Tried by this accurate standard, Mr. Calhoun is as little to be criticised for his change of position as Mr. Webster for his altered attitude in regard to the system of protection. With the new conditions and new circumstances both men changed on important questions of policy, and both were justified from their respective points of view in doing so. That Mr. Calhoun went further than Mr. Webster, changing not only as to a policy but in his views of the Constitution and the structure of government, does not in the least affect the truth of the general proposition. The very measures which he had once fostered and defended had brought into being a situation which he felt with unerring prescience portended the destruction of the fundamental principles in which he believed and of a social and economic system which he thought vital to the safety and prosperity of the people whom he represented. The national force which he had helped to strengthen, the central government which he had so powerfully aided to build up, seemed to him to have become the creation of Frankenstein, a being which threatened to destroy its creators and all he personally held most dear. It was inevitable that he should strive with all his strength to stay the progress of what he thought would bring ruin to the system in which he believed. Once committed to this opinion, he was incapable of finding a halfway house where he could rest in peace or a compromise which he could accept with confidence. His reason carried him to the inevitable end which his inexorable logic demanded, and to that reason and that logic he was loyal with all the loyalty of strong conviction and an honest mind. There is no need to discuss either the soundness or the validity of the opinions he held. That is a question which has long since passed before the tribunal of history. All that concerns us to-day is to recall the manner in which Calhoun carried on his long struggle of twenty-five years in behalf of principles to which he was utterly devoted. He brought to the conflict extraordinary mental and moral qualities, deep conviction, an iron will, a powerful mind, an unsparing logic, and reasoning powers of the highest order. Burr said that anyone who went onto paper with Alexander Hamilton was lost. Anyone who admitted Mr. Calhoun’s premises was lost in like fashion. Once caught in the grasp of that penetrating and relentless intellect, there was no escape. You must go with it to the end.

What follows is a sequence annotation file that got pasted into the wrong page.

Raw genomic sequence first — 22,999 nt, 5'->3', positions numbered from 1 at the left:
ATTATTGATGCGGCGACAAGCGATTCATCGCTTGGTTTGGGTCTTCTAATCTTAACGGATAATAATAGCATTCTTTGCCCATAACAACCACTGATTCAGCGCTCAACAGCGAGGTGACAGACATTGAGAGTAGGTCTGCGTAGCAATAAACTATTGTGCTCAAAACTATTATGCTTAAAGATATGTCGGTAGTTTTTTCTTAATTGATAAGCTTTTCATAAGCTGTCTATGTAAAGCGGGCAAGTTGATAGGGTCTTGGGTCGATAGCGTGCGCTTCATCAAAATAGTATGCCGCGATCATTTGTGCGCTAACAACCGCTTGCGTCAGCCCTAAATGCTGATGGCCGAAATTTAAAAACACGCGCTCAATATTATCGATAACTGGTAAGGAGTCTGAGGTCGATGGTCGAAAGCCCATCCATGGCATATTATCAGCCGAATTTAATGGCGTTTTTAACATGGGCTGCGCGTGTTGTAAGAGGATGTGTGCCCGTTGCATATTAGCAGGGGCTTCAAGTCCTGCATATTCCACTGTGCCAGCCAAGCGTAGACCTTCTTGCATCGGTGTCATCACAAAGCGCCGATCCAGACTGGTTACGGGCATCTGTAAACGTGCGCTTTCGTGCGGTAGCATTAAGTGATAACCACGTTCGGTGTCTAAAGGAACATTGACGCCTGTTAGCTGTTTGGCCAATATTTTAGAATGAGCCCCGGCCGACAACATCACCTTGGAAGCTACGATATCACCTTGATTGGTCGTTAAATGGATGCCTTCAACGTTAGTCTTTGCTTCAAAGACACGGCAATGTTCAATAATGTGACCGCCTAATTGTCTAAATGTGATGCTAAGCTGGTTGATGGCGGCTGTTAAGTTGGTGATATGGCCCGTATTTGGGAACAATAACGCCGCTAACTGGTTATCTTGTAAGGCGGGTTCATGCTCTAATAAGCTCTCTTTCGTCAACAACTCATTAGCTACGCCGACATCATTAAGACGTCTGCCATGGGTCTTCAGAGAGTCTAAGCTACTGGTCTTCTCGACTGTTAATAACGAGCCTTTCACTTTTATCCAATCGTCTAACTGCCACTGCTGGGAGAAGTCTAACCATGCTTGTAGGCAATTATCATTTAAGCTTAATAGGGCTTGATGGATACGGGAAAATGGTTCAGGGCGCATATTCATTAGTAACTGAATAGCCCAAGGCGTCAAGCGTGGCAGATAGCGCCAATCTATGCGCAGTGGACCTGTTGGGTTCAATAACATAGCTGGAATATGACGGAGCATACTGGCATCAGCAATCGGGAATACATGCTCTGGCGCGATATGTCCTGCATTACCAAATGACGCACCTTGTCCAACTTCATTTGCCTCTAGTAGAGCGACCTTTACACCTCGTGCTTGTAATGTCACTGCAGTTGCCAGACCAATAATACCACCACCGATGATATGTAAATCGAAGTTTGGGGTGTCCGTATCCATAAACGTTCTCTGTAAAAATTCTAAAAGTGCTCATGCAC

He fought his fight with unbending courage, asking no quarter and giving none. He finched from no conclusion; he faced every result without change or concession. He had no fear of the opponents who met him in debate. He felt assured in his own heart that he could hold his own against all comers. But he must have known, for he was not a man who ever suffered from self-deception, that the enemies whom he could not overcome were beyond the range of argument and debate. The unconquerable foes were the powerful and silent forces of the time of which the great uprising of 1848 in behalf of political liberty was but a manifestation. The world of civilized man was demanding a larger freedom, and slavery, economically unsound, was a survival and an anachronism. Even more formidable was the movement for national unity, which was world wide. It was stirring in Germany and was in active life in Italy. The principle of separatism, of particularism, was at war with the spirit of the time. The stars in their courses fought against Sisera, and Calhoun, with his keen perceptions, must have known in his heart that he was defending his cause against hopeless odds. But he never blenched and his gallant spirit never failed or yielded. When the crisis of 1850 came, Clay brought forward his last and most famous compromise, which was supported by Webster. The two Whig leaders were filled with dread as they contemplated the perils which at that moment menaced the Union and were ready to go far on the road of concession. Calhoun, then nearing his death, had no faith in the compromise. He saw with that clearness of vision which nothing could dim that in the existing state of public thought, in the presence of the aspirations for freedom and national unity which then filled the minds of men throughout the world of western civilization, no compromise such as Clay proposed could possibly endure. He had his own plan, which he left as a legacy to his country. But his proposition was no compromise. It settled the question. It divided the country under the forms of law and made the National Government only a government in name. The solution was complete, but it was impossible. Clay’s compromise, as everyone knows, was adopted. There was a brief lull, and then the mighty forces of the age swept it aside and pressed forward in their inevitable conflict.